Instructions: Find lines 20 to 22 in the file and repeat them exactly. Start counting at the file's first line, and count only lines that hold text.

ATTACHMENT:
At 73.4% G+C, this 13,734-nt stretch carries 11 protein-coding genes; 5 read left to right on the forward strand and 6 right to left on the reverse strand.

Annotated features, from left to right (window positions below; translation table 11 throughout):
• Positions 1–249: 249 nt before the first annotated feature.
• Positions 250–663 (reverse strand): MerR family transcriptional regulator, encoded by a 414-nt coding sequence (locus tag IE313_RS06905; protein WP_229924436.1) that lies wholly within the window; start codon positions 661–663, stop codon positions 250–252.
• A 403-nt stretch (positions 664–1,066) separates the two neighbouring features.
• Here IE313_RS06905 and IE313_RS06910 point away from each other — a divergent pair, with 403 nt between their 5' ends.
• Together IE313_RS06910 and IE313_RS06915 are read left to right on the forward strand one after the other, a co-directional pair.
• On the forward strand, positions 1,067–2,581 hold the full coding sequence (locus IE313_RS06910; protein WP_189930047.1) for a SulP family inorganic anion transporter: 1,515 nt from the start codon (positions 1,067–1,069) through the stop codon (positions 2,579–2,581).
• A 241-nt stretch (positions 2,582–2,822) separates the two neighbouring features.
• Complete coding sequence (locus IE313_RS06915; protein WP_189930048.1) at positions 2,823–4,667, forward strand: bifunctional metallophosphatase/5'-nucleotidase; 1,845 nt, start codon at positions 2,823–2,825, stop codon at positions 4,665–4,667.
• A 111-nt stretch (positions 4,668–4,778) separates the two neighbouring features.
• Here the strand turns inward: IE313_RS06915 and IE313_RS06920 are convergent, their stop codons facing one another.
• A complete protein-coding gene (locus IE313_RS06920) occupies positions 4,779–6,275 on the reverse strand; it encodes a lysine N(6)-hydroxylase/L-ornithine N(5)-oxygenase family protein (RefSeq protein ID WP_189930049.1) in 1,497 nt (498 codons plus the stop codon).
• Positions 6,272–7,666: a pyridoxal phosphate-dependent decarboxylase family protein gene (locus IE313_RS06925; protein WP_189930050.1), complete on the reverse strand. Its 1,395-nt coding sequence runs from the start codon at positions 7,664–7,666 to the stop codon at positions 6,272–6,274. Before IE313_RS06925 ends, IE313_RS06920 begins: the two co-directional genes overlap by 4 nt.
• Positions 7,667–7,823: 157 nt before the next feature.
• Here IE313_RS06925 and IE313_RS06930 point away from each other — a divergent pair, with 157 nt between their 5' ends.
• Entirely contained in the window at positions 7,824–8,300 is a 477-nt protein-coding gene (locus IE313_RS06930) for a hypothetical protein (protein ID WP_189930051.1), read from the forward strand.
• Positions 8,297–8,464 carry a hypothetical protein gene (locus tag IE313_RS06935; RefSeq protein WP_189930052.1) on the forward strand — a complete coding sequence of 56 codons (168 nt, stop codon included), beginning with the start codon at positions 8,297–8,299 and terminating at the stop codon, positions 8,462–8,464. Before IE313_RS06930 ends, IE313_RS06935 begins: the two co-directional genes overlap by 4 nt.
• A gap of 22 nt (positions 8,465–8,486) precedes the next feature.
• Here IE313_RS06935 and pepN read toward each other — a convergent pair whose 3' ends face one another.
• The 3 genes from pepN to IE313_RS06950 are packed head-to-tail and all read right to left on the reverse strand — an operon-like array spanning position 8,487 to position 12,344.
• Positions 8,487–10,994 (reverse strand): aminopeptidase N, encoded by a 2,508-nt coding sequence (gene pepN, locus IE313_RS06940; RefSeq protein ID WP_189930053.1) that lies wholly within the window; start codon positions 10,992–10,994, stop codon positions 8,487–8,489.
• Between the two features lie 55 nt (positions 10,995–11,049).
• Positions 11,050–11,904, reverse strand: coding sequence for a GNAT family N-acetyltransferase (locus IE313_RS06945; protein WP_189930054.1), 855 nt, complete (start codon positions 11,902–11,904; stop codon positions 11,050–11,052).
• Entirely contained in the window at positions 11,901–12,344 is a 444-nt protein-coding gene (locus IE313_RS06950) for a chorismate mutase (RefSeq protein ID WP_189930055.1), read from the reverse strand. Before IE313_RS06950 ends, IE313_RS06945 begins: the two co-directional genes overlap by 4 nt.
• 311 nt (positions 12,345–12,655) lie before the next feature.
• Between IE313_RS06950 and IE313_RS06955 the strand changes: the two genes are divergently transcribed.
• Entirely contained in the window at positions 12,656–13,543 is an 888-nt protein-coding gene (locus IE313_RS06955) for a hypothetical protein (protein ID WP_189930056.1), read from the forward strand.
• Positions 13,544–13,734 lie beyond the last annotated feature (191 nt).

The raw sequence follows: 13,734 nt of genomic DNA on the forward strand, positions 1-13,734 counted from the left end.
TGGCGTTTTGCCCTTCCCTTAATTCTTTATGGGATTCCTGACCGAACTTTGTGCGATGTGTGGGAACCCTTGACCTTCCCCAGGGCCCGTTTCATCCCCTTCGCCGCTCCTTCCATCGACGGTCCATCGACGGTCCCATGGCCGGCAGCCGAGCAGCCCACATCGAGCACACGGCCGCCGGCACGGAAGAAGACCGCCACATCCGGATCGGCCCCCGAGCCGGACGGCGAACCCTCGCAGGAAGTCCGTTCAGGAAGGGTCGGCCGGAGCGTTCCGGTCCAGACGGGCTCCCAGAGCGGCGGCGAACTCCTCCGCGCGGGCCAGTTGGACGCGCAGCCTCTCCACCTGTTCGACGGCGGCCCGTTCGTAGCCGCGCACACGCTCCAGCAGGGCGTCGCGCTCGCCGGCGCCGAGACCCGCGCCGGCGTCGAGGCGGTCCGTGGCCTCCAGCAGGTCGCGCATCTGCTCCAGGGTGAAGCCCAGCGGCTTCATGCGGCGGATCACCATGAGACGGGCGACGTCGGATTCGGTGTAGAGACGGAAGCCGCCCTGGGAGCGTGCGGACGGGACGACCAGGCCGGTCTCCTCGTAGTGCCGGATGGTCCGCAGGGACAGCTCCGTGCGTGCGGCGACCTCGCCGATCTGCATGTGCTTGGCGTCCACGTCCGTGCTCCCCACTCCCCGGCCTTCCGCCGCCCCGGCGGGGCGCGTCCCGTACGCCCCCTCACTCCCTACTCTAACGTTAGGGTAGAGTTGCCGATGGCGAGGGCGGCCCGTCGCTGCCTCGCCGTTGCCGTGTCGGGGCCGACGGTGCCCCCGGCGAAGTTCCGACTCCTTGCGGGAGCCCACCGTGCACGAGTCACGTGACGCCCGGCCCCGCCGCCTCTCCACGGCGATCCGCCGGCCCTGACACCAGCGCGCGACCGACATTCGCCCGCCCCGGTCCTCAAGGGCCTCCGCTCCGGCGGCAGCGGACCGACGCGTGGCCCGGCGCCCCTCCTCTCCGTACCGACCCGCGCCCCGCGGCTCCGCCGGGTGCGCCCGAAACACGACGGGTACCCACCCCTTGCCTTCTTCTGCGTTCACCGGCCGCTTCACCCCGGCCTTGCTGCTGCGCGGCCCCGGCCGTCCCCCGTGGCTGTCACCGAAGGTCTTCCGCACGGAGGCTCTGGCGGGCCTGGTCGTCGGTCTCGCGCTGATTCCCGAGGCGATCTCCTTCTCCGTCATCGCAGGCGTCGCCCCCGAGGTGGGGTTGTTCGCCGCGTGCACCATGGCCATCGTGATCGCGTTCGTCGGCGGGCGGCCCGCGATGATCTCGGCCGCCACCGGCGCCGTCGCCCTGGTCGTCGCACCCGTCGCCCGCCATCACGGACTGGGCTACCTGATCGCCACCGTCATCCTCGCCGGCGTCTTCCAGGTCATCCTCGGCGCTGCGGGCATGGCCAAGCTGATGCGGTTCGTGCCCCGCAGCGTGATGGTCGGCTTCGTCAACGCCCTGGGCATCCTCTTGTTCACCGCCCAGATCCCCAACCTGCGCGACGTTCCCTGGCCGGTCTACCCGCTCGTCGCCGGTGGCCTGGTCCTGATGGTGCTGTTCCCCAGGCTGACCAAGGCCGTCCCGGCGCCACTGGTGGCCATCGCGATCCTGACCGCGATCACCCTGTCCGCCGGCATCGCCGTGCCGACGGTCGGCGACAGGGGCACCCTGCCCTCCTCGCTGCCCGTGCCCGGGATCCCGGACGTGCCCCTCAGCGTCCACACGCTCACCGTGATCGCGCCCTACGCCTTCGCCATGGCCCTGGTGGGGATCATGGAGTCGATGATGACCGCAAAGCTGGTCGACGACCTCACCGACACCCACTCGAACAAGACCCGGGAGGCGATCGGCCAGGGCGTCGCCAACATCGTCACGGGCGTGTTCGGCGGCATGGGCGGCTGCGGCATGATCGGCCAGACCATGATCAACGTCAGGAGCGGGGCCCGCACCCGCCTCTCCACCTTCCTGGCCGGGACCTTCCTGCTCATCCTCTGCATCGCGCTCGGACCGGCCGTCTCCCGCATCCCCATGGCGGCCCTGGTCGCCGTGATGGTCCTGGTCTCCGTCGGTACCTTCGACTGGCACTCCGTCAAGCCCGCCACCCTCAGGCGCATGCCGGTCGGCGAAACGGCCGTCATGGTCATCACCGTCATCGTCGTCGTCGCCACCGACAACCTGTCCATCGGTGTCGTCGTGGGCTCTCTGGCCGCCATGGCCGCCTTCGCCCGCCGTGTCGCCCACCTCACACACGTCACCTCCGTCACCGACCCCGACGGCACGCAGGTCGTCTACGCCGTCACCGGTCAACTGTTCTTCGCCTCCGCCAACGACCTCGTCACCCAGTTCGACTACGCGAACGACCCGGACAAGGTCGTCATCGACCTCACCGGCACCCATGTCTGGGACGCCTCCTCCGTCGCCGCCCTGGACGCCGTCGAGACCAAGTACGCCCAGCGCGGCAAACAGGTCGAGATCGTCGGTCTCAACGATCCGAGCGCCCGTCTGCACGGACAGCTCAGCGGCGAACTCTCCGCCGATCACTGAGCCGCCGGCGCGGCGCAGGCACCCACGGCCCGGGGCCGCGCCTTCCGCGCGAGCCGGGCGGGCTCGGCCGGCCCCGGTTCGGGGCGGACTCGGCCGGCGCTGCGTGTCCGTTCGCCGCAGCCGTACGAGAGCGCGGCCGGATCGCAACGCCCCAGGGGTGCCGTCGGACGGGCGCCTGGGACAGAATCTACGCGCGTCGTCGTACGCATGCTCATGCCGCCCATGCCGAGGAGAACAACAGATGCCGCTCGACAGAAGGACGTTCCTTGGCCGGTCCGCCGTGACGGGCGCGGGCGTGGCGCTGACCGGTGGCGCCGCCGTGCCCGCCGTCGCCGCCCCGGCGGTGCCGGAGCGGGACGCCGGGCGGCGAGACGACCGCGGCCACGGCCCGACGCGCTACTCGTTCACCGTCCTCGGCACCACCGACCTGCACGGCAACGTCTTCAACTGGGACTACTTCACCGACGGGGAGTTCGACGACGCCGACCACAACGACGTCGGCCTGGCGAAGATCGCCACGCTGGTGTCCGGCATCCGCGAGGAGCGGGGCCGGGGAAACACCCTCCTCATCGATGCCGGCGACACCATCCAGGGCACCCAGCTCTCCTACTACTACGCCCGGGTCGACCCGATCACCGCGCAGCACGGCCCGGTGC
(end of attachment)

• Here IE313_RS06935 and pepN read toward each other — a convergent pair whose 3' ends face one another.
• The 3 genes from pepN to IE313_RS06950 are packed head-to-tail and all read right to left on the reverse strand — an operon-like array spanning position 8,487 to position 12,344.
• Positions 8,487–10,994 (reverse strand): aminopeptidase N, encoded by a 2,508-nt coding sequence (gene pepN, locus IE313_RS06940; RefSeq protein ID WP_189930053.1) that lies wholly within the window; start codon positions 10,992–10,994, stop codon positions 8,487–8,489.